A distributed mob testing session

 

After I had facilitated a distributed Exploratory Testing workshop, that same client asked me to help them out some more and expand on the topic. I thought it would be a good idea to try out a distributed mob testing session to help them. It would have the added benefit of showing them how effective testing with a group can be. My first experience with mob testing was with Maaret Pyhäjärvi back in October 2016, so I learned from one of the best! I learned a lot by observing how she gave the gave tips and which questions she asked to help the group progress.

In my last post, I mentioned some difficulties with the distributed part of the workshop when it came to doing exercises that the participants had to do alone. I had no way to keep tabs on how they were doing. Therefore, I opted to do everything as a group this time. The workshop was 100% distributed this time, since I did it from the comfort of my own home (the first time I had 2 people physically present with me). Continue reading

Agile Testing Days 2016: Wrap Up!

It’s a good thing Pete Walen was attending ATD again, because my live blogging efforts weren’t up to par this year. I posted two blogs so far, but they were neither live nor very detailed. It’s just that I didn’t attend a lot of talks this year. It seems that every year I go to less talks. Don’t assume that I do less learning that way! Instead, I spend my time pursuing certain goals. This year my goals were: pairing with someone, getting to know certain people better and explore making new connections. This is what makes the conference valuable and fun to me. So, did all these things happen? Continue reading

Agile Testing Days 2016, Day 2

In the morning I was having the all too familiar fight with nerves again (every time I am about to give a presentation this happens). I stayed sober the night before, but I had very little sleep. I was already ‘busy’ with my talk in my mind. At breakfast, I struggled with a small egg sandwich again and I just went upstairs and practiced a little. So, no keynotes and other talks for me yet, I wouldn’t hear a thing anyway.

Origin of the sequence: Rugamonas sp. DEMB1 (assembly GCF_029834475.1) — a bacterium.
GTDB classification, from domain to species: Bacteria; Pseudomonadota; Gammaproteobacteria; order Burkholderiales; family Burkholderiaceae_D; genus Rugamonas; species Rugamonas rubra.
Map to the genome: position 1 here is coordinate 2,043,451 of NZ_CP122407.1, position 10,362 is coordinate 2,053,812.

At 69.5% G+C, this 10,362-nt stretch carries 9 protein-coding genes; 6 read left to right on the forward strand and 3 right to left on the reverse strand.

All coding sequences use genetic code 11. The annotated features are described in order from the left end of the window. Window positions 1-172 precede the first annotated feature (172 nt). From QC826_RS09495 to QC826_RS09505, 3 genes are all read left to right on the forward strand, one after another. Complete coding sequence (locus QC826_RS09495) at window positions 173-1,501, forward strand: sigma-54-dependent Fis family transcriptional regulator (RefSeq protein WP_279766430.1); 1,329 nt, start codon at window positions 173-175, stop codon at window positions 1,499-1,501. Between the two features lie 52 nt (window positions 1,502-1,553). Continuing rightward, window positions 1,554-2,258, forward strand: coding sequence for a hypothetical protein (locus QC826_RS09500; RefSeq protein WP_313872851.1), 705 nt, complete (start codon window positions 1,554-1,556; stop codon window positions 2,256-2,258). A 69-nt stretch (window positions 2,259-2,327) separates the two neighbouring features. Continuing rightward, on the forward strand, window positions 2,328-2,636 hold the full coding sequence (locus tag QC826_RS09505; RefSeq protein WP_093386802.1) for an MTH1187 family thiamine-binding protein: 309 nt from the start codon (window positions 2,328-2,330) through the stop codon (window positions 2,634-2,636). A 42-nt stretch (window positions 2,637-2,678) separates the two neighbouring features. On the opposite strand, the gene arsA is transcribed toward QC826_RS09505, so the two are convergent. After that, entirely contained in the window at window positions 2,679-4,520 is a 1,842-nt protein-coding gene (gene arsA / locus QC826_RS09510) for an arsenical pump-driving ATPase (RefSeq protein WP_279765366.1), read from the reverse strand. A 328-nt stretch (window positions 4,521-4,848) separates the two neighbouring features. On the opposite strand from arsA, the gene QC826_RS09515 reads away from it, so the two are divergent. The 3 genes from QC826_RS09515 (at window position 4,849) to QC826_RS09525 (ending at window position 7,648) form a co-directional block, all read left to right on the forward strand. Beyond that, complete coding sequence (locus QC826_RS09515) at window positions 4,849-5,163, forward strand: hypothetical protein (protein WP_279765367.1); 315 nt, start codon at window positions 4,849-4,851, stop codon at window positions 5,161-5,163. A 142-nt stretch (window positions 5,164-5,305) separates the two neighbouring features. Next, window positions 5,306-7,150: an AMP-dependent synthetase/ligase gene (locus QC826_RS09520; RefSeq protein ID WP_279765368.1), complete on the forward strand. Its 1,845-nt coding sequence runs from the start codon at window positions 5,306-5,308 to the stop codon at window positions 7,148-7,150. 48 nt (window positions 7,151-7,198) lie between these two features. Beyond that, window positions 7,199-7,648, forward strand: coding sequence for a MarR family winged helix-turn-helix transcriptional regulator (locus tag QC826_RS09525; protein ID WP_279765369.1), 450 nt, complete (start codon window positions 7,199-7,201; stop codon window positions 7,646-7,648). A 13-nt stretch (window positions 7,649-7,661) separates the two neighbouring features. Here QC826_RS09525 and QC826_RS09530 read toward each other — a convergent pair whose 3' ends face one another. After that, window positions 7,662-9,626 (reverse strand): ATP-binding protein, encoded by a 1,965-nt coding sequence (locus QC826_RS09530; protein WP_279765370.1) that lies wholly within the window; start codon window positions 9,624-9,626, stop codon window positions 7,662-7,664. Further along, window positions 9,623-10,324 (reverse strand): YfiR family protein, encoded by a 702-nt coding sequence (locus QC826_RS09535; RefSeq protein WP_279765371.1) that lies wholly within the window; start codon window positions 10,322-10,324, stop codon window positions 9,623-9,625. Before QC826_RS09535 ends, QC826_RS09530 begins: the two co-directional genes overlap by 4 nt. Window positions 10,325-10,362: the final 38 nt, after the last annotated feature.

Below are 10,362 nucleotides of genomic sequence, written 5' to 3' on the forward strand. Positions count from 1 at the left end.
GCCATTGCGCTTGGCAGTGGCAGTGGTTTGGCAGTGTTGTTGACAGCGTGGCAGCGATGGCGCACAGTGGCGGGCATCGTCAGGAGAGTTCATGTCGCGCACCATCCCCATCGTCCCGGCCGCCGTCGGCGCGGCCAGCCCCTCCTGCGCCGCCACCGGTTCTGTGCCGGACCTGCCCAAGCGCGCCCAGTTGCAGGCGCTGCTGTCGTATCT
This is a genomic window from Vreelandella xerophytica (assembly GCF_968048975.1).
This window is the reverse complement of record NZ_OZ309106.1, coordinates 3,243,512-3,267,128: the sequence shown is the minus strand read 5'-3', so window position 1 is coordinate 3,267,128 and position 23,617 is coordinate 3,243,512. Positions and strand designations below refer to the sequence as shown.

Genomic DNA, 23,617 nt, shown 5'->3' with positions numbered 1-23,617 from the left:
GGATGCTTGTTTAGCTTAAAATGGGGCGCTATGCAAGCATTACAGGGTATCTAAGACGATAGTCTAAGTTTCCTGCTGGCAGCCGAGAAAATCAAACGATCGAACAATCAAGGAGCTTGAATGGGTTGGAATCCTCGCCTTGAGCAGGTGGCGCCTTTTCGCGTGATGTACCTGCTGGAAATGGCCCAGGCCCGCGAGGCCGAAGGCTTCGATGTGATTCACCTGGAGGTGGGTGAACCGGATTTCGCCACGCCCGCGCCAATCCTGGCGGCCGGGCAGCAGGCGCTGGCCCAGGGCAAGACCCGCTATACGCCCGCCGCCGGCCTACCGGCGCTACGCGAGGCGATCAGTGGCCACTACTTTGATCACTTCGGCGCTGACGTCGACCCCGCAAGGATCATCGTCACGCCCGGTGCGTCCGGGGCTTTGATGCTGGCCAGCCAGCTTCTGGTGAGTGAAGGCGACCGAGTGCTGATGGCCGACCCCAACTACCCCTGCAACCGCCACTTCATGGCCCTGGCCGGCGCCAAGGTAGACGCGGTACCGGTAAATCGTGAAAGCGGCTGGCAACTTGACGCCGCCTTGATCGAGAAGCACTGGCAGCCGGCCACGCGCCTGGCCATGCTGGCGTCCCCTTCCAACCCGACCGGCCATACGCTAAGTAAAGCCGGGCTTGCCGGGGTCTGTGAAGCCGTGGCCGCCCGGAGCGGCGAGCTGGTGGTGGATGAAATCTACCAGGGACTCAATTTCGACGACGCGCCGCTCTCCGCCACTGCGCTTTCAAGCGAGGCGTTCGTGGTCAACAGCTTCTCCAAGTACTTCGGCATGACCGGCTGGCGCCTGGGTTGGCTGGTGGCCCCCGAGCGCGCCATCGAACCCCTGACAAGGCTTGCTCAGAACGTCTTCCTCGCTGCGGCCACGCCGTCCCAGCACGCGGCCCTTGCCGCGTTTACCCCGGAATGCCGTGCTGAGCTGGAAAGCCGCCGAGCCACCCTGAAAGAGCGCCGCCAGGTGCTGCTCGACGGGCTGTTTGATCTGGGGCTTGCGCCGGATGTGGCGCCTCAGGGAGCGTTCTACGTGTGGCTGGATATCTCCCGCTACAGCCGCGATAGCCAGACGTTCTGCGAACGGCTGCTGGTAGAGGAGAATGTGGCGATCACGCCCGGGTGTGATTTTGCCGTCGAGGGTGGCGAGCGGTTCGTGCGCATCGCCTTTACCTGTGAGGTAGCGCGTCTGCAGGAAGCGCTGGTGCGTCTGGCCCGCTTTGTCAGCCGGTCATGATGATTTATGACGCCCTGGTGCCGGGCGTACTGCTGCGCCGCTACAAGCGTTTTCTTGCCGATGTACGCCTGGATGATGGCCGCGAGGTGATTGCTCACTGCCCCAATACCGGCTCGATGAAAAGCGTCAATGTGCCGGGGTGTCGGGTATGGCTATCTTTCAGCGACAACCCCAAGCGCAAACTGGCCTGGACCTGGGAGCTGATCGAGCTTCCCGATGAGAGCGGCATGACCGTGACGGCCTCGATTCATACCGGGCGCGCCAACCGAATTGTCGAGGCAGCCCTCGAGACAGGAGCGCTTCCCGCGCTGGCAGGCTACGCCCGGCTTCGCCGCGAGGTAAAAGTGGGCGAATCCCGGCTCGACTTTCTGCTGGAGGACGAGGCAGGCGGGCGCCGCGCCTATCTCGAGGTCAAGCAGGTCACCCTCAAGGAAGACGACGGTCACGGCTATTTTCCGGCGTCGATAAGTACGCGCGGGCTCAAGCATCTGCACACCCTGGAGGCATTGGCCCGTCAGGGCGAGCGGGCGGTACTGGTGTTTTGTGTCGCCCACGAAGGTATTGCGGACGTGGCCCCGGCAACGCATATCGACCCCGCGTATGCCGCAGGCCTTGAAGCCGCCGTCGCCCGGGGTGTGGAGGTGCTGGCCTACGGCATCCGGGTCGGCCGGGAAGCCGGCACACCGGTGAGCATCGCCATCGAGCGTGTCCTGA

The talk itself went quite alright. I had some technical difficulties. Payed 80 bucks for PollEverywhere and it didn’t even work on dual screen. Yeah, I’m gonna try and get my $$ back. Also, I had tested it on my room and apparently, my session wasn’t closed so the audience saw the last question somehow? It was pretty weird.

Anyway, after the rough start the rest of the talk went smoothly. I had fun and I hope people went away with a little more knowledge and a lot more inspiration. I feel very relaxed now and I’m going to drink a few beers with some people tonight. Cheers, already!

All the information from my talk and resources can be found in Google Drive

During the lunch break we played Eddy’s game Gameception. It’s a really fun game that he designed himself. I’m looking forward to the gaming tonight! Continue reading

Agile Testing Days 2016, Day 1

Never have I ever….Been hungover before a conference even started. Oops, guilty.

I have never started a conference on such a weird note. I guess I have to tell what happened. The short version is: IF you cannot handle a lot of alcoholic beverages, THEN don’t drink a lot of said alcoholic beverages. Seems easy enough, right. Somehow, this little bit of reasoning was too much for me to comprehend.

It all started on Sunday evening, in the bar. This conference is secretly starting on Sunday evening, when some of the people already arrive. It was so nice to see a lot of people again, hugging all over the place! Meike even brought her dog, Hagrid. Such a beautiful animal. We played board games all evening and had a good time. Continue reading

Tests are a form of waste?

I was in a meeting where a developer said: “every test is a form of waste”. Coincidentally, this meeting was about how the build was taking too long because the tests were slow, so I can see how the connection was made in the mind of the developer. It must be the tests, right?! What a waste (a waste of what actually? Time, money, effort?). However, I think this is a fallacy and I would like to use this blogpost to explain why.

In my career in IT I have heard remarks from some developers in different shapes and forms about how testing is wasteful: it takes too long (“I have spent 3 hours developing the functionality, now I have to spend 6 hours writing tests, how stupid!”) , it is boring, tests are flaky and besides: after all the effort put into making the tests work there are still bugs! Gosh. Continue reading